Sony Bravia KD-32W830K smart TV review: Impressive performance, big premium
Sony Bravia KD-32W830K smart TV review: Impressive performance, big premium
Jun 23, 2022, 10:28 am
10 min read
The concept of a premium 32-inch TV seems long lost. Though it is the most popular size of TVs in India in terms of units sold, there are two main reasons for buying one. Firstly, if you are on a tight budget, and secondly, if you need one for a smaller room. Barring a very few Full-HD models available here, most TVs this size are HD-ready, and there is very little scope for brands to display their magic at such a low resolution.
Despite that, Sony has launched a new 32-inch TV in their W830K series that promises to offer a good bunch of features along with a premium performance in the segment. Of course, it doesn’t come cheap. Despite the company’s glorious reputation, can this TV do enough to justify a price tag that rivals that of several 43-inch TVs? Let’s figure out.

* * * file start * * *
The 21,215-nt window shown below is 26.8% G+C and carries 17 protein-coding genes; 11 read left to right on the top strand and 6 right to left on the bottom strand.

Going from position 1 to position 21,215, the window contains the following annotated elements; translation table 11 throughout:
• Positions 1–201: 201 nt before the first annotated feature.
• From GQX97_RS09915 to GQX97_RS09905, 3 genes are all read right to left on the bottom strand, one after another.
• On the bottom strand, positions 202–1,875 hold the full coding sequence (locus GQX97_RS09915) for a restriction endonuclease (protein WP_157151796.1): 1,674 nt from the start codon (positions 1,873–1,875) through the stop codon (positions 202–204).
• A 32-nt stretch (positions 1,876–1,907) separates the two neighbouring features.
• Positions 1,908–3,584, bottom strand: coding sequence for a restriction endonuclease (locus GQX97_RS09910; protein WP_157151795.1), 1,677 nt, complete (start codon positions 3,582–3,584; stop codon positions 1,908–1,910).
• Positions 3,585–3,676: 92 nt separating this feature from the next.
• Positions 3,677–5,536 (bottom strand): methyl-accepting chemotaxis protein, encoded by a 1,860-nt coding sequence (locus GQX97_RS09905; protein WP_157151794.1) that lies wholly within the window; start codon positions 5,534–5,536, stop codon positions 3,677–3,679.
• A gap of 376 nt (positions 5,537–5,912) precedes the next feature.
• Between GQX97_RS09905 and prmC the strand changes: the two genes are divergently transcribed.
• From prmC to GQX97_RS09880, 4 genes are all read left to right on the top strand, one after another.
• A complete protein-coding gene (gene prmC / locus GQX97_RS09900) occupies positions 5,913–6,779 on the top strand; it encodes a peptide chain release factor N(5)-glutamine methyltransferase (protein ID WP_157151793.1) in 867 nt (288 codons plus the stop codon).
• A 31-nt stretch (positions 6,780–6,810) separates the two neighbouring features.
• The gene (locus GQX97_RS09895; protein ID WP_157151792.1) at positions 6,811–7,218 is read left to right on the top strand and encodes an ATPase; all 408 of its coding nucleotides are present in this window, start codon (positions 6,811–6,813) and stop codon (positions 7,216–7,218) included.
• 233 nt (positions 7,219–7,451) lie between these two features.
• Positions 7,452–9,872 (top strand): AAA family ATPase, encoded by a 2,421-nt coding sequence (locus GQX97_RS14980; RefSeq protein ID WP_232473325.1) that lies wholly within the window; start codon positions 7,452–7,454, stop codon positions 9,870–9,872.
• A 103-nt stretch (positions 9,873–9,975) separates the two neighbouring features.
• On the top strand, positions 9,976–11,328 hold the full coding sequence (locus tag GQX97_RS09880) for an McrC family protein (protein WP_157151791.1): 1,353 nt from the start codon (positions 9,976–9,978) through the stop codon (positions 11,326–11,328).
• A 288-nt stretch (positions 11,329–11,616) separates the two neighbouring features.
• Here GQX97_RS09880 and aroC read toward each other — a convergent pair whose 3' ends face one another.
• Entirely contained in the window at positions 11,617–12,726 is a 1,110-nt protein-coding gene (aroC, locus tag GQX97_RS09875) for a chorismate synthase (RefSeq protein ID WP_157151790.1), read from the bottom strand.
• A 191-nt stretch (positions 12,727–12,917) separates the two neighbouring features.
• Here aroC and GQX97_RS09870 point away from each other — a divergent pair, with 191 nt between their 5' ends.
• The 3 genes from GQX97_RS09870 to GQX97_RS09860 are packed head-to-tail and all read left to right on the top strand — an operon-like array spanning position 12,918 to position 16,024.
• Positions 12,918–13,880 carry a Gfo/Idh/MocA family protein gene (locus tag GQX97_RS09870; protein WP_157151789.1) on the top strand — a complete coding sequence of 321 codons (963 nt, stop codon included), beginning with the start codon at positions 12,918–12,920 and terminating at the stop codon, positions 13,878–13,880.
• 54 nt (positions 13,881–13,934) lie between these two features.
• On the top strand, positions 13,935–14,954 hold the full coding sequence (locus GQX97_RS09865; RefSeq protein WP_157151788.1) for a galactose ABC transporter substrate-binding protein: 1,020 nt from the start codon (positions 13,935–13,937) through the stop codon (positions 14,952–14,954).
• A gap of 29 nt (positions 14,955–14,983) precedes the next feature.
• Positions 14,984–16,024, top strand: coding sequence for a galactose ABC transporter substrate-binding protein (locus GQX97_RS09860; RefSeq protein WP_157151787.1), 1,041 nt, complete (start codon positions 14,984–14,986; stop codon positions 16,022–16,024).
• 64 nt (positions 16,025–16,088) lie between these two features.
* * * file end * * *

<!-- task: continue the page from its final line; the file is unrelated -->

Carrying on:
Old school design with a variety of input/output options
The design is more classical with narrow bezels on all four sides and an elongated chin underneath the company logo on the bottom bezel. There is nothing bad about its appearance but may seem dated in comparison to the near bezel-less designs on offer in recent times. The TV can be wall-mounted or placed on a desk using the bundled stands. The table top stands are sturdy, and even better, they attach closer to the center of the TV making it possible to place this TV on a smaller desk.
There is another smart design element that I would like to point out. The side ports are located near the edge of the TV rather than at the center making them more accessible after wall-mounting it. However, there are certain ports placed at the back of the TV that will be hard to reach. When you need to use those, you will have to first attach the cables and then hang the TV back on the wall.